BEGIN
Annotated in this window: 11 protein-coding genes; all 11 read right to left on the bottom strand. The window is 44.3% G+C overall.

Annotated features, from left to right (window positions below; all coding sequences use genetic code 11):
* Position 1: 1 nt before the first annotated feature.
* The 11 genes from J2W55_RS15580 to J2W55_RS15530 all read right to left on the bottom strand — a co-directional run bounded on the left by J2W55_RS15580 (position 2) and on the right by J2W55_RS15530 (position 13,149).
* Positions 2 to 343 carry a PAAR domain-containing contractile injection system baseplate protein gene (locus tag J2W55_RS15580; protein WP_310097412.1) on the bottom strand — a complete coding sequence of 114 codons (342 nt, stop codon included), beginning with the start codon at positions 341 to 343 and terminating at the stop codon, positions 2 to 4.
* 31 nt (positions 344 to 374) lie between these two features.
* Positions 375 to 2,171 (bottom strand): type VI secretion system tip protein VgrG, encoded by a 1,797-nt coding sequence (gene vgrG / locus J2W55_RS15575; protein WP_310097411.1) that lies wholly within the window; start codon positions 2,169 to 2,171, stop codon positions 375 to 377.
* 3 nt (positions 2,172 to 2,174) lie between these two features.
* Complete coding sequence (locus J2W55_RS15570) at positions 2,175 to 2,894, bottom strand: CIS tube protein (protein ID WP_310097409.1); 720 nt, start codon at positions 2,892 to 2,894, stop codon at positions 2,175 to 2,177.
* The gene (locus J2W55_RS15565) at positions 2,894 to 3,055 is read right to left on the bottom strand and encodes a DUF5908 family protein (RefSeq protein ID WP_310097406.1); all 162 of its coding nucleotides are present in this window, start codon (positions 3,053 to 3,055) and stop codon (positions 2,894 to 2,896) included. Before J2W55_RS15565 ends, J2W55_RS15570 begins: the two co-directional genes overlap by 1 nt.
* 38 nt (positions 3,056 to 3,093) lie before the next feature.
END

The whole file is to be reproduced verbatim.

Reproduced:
Annotated in this window: 11 protein-coding genes; all 11 read right to left on the bottom strand. The window is 44.3% G+C overall.

Annotated features, from left to right (window positions below; all coding sequences use genetic code 11):
* Position 1: 1 nt before the first annotated feature.
* The 11 genes from J2W55_RS15580 to J2W55_RS15530 all read right to left on the bottom strand — a co-directional run bounded on the left by J2W55_RS15580 (position 2) and on the right by J2W55_RS15530 (position 13,149).
* Positions 2 to 343 carry a PAAR domain-containing contractile injection system baseplate protein gene (locus tag J2W55_RS15580; protein WP_310097412.1) on the bottom strand — a complete coding sequence of 114 codons (342 nt, stop codon included), beginning with the start codon at positions 341 to 343 and terminating at the stop codon, positions 2 to 4.
* 31 nt (positions 344 to 374) lie between these two features.
* Positions 375 to 2,171 (bottom strand): type VI secretion system tip protein VgrG, encoded by a 1,797-nt coding sequence (gene vgrG / locus J2W55_RS15575; protein WP_310097411.1) that lies wholly within the window; start codon positions 2,169 to 2,171, stop codon positions 375 to 377.
* 3 nt (positions 2,172 to 2,174) lie between these two features.
* Complete coding sequence (locus J2W55_RS15570) at positions 2,175 to 2,894, bottom strand: CIS tube protein (protein ID WP_310097409.1); 720 nt, start codon at positions 2,892 to 2,894, stop codon at positions 2,175 to 2,177.
* The gene (locus J2W55_RS15565) at positions 2,894 to 3,055 is read right to left on the bottom strand and encodes a DUF5908 family protein (RefSeq protein ID WP_310097406.1); all 162 of its coding nucleotides are present in this window, start codon (positions 3,053 to 3,055) and stop codon (positions 2,894 to 2,896) included. Before J2W55_RS15565 ends, J2W55_RS15570 begins: the two co-directional genes overlap by 1 nt.
* 38 nt (positions 3,056 to 3,093) lie before the next feature.